19:26 So when Jesus saw his mother and the disciple whom he loved standing there, he said to his mother, “Woman, 1 look, here is your son!”
20:2 So she went running 2 to Simon Peter and the other disciple whom Jesus loved and told them, “They have taken the Lord from the tomb, and we don’t know where they have put him!”
21:7 Then the disciple whom 3 Jesus loved 4 said to Peter, “It is the Lord!” So Simon Peter, when he heard that it was the Lord, tucked in his outer garment (for he had nothing on underneath it), 5 and plunged 6 into the sea.
21:20 Peter turned around and saw the disciple whom Jesus loved following them. 7 (This was the disciple 8 who had leaned back against Jesus’ 9 chest at the meal and asked, 10 “Lord, who is the one who is going to betray you?”) 11
1 sn The term Woman is Jesus’ normal, polite way of addressing women (Matt 15:28, Luke 13:12; John 4:21; 8:10; 19:26; 20:15; see BDAG 208-9 s.v. γυνή 1). But it is unusual for a son to address his mother with this term. The custom in both Hebrew (or Aramaic) and Greek would be for a son to use a qualifying adjective or title. Is there significance in Jesus’ use here? Jesus probably used the term here to help establish Mary and the beloved disciple in a new “mother-son” relationship. Someone would soon need to provide for Mary since Jesus, her oldest son, would no longer be alive. By using this term Jesus distanced himself from Mary so the beloved disciple could take his place as her earthly son (cf. John 2:4). See D. A. Carson, John, 617-18, for discussion about symbolic interpretations of this relationship between Mary and the beloved disciple.
2 tn Grk “So she ran and came.”
3 tn Grk “the disciple, that one whom.”
5 tn Grk “for he was naked.” Peter’s behavior here has been puzzling to many interpreters. It is usually understood that the Greek word γυμνός (gumnos, usually translated “naked”) does not refer to complete nudity (as it could), since this would have been offensive to Jewish sensibilities in this historical context. It is thus commonly understood to mean “stripped for work” here (cf. NASB, NLT), that is, with one’s outer clothing removed, and Peter was wearing either a loincloth or a loose-fitting tunic (a long shirt-like garment worn under a cloak, cf. NAB, “for he was lightly clad”). Believing himself inadequately dressed to greet the Lord, Peter threw his outer garment around himself and dived into the sea. C. K. Barrett (St. John, 580-81) offered the explanation that a greeting was a religious act and thus could not be performed unless one was clothed. This still leaves the improbable picture of a person with much experience around the water putting on his outer garment before diving in. R. E. Brown’s suggestion (John [AB], 2:1072) seems much more probable here: The Greek verb used (διαζώννυμι, diazwnnumi) does not necessarily mean putting clothing on, but rather tying the clothing around oneself (the same verb is used in 13:4-5 of Jesus tying the towel around himself). The statement that Peter was “naked” could just as well mean that he was naked underneath the outer garment, and thus could not take it off before jumping into the water. But he did pause to tuck it up and tie it with the girdle before jumping in, to allow himself more freedom of movement. Thus the clause that states Peter was naked is explanatory (note the use of for), explaining why Peter girded up his outer garment rather than taking it off – he had nothing on underneath it and so could not remove it.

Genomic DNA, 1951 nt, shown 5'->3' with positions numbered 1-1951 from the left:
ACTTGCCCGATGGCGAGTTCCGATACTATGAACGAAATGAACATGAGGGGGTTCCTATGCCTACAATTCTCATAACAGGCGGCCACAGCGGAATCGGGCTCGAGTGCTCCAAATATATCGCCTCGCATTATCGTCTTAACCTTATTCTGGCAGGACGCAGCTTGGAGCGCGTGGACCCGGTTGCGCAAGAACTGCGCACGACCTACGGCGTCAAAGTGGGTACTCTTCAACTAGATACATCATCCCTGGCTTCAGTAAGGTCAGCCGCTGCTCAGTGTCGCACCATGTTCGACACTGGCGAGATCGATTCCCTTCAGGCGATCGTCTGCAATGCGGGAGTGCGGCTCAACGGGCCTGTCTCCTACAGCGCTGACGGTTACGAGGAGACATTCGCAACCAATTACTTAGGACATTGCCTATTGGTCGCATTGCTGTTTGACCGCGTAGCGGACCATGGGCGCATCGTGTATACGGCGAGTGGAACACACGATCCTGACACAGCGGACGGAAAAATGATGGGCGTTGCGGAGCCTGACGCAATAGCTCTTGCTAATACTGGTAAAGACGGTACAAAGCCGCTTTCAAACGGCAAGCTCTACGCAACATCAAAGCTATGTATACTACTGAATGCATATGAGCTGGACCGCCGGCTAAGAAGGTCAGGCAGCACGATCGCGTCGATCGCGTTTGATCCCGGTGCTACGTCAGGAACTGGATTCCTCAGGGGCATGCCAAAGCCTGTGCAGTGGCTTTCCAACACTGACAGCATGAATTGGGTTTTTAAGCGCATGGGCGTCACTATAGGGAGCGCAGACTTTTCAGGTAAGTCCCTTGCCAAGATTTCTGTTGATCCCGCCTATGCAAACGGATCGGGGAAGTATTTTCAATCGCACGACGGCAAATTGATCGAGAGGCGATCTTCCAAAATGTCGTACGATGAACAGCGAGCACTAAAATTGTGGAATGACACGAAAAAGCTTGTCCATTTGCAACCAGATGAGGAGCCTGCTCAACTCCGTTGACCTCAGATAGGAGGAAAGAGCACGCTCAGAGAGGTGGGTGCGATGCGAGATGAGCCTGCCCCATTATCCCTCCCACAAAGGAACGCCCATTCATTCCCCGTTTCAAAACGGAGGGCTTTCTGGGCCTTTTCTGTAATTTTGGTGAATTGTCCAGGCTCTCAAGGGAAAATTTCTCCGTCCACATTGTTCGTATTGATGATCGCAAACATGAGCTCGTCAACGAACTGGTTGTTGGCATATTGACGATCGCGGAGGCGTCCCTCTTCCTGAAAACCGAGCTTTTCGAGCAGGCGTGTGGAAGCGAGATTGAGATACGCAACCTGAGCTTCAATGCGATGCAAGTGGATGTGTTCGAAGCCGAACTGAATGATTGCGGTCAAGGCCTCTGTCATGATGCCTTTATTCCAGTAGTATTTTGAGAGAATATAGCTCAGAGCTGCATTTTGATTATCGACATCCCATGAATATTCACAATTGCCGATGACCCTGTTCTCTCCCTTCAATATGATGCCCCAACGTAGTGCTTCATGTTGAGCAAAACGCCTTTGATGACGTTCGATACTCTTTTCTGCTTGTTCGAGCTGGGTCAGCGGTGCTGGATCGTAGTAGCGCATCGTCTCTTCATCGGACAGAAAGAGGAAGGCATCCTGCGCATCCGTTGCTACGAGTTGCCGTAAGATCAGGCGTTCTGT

sn This is a parenthetical note by the author.
6 tn Grk “threw himself.”
7 tn The word “them” is not in the Greek text but is implied. Direct objects were often omitted in Greek when clear from the context.
8 tn The words “This was the disciple” are not in the Greek text, but are supplied for clarity.
9 tn Grk “his”; the referent (Jesus) has been specified in the translation for clarity.
10 tn Grk “and said.”
11 sn This is a parenthetical note by the author.